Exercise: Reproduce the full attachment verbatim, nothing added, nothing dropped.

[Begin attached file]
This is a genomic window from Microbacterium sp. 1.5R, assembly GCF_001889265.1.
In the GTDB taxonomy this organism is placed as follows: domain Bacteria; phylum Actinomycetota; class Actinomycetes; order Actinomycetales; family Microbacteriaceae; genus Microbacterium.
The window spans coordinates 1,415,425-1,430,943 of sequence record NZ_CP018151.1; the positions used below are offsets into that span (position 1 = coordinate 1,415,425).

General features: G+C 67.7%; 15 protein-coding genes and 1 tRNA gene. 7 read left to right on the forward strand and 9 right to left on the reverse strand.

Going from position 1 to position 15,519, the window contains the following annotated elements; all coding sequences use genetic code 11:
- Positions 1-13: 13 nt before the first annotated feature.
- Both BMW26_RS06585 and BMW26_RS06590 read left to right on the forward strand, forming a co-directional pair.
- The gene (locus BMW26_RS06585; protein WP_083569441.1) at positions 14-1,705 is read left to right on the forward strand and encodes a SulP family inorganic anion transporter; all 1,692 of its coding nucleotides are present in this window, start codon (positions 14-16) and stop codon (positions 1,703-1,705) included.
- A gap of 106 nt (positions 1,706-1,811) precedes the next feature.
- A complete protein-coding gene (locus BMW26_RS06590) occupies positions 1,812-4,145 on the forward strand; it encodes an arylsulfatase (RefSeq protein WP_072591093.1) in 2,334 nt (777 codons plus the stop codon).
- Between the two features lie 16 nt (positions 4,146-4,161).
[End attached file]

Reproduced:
This is a genomic window from Microbacterium sp. 1.5R, assembly GCF_001889265.1.
In the GTDB taxonomy this organism is placed as follows: domain Bacteria; phylum Actinomycetota; class Actinomycetes; order Actinomycetales; family Microbacteriaceae; genus Microbacterium.
The window spans coordinates 1,415,425-1,430,943 of sequence record NZ_CP018151.1; the positions used below are offsets into that span (position 1 = coordinate 1,415,425).

General features: G+C 67.7%; 15 protein-coding genes and 1 tRNA gene. 7 read left to right on the forward strand and 9 right to left on the reverse strand.

Going from position 1 to position 15,519, the window contains the following annotated elements; all coding sequences use genetic code 11:
- Positions 1-13: 13 nt before the first annotated feature.
- Both BMW26_RS06585 and BMW26_RS06590 read left to right on the forward strand, forming a co-directional pair.
- The gene (locus BMW26_RS06585; protein WP_083569441.1) at positions 14-1,705 is read left to right on the forward strand and encodes a SulP family inorganic anion transporter; all 1,692 of its coding nucleotides are present in this window, start codon (positions 14-16) and stop codon (positions 1,703-1,705) included.
- A gap of 106 nt (positions 1,706-1,811) precedes the next feature.
- A complete protein-coding gene (locus BMW26_RS06590) occupies positions 1,812-4,145 on the forward strand; it encodes an arylsulfatase (RefSeq protein WP_072591093.1) in 2,334 nt (777 codons plus the stop codon).
- Between the two features lie 16 nt (positions 4,146-4,161).